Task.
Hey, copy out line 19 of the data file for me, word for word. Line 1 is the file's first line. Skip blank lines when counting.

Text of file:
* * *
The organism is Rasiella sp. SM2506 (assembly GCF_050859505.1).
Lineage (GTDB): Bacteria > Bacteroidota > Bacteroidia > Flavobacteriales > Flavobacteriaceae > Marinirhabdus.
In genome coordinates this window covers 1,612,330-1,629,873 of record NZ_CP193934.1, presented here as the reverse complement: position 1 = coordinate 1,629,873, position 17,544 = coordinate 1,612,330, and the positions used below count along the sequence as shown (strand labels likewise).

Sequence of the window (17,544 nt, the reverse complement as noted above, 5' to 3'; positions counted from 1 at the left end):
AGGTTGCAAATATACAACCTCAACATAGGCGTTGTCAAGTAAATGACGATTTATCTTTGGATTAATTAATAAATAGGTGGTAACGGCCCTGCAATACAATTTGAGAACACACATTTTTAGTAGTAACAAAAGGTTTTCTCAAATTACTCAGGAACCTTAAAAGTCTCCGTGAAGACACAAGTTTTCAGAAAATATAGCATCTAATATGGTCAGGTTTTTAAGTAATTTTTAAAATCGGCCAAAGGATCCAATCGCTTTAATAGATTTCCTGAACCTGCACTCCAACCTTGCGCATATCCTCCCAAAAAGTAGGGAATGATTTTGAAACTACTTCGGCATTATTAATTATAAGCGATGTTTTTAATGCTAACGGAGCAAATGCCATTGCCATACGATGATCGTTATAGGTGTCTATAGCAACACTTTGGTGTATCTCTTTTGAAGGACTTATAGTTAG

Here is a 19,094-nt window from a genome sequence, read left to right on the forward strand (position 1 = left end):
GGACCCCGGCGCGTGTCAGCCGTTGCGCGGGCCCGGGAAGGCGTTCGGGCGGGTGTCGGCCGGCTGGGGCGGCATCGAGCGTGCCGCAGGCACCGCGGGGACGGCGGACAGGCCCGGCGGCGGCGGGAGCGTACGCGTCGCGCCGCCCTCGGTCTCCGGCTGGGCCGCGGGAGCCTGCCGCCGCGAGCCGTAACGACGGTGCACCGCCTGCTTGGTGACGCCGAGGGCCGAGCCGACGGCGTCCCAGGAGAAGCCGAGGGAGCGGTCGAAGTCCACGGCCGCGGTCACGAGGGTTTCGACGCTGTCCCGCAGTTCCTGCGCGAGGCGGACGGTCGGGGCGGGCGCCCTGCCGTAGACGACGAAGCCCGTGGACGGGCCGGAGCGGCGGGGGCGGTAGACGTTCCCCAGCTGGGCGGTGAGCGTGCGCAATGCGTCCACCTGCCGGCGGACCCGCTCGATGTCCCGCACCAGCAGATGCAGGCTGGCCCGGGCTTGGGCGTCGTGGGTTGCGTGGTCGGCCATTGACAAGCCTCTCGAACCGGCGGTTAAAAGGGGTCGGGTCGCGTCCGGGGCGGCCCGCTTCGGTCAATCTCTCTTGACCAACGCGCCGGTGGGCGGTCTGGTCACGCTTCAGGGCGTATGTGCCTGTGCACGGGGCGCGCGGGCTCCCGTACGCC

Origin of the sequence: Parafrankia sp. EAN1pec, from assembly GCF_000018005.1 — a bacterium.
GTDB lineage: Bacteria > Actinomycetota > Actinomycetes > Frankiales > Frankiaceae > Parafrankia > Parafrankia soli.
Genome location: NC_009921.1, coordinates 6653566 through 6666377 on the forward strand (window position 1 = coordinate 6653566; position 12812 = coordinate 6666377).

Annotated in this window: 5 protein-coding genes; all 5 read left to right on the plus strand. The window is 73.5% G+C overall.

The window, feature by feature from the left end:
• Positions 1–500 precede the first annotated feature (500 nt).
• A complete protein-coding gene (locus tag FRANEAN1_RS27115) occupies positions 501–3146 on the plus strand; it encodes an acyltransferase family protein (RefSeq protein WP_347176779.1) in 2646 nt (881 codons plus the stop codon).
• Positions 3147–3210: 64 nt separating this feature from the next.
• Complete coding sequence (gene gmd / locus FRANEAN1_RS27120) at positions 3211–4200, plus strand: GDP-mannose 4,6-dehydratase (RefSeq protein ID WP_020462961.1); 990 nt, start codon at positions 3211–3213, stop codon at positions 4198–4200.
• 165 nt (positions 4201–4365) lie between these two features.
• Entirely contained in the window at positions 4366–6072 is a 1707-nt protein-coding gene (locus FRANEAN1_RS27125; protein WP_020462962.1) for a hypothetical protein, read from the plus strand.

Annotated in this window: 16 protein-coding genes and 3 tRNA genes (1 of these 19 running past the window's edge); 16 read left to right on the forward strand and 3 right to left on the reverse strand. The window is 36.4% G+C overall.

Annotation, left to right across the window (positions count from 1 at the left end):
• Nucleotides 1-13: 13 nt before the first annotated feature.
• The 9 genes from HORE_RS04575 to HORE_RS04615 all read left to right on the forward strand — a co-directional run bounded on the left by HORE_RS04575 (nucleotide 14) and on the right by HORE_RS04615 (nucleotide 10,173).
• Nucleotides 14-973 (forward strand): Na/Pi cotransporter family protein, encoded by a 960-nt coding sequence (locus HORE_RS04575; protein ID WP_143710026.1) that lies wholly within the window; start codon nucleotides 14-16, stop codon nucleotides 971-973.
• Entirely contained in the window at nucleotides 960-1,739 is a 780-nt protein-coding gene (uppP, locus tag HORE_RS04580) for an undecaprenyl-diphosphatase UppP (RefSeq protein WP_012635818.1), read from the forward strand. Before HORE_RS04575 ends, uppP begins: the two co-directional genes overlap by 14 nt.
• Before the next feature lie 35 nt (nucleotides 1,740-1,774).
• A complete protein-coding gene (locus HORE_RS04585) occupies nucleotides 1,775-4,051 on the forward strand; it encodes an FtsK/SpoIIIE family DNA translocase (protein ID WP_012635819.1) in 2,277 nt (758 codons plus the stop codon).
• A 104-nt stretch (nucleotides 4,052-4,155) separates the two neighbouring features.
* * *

Annotated in this window: 16 protein-coding genes and 3 tRNA genes (1 of these 19 running past the window's edge); 16 read left to right on the forward strand and 3 right to left on the reverse strand. The window is 36.4% G+C overall.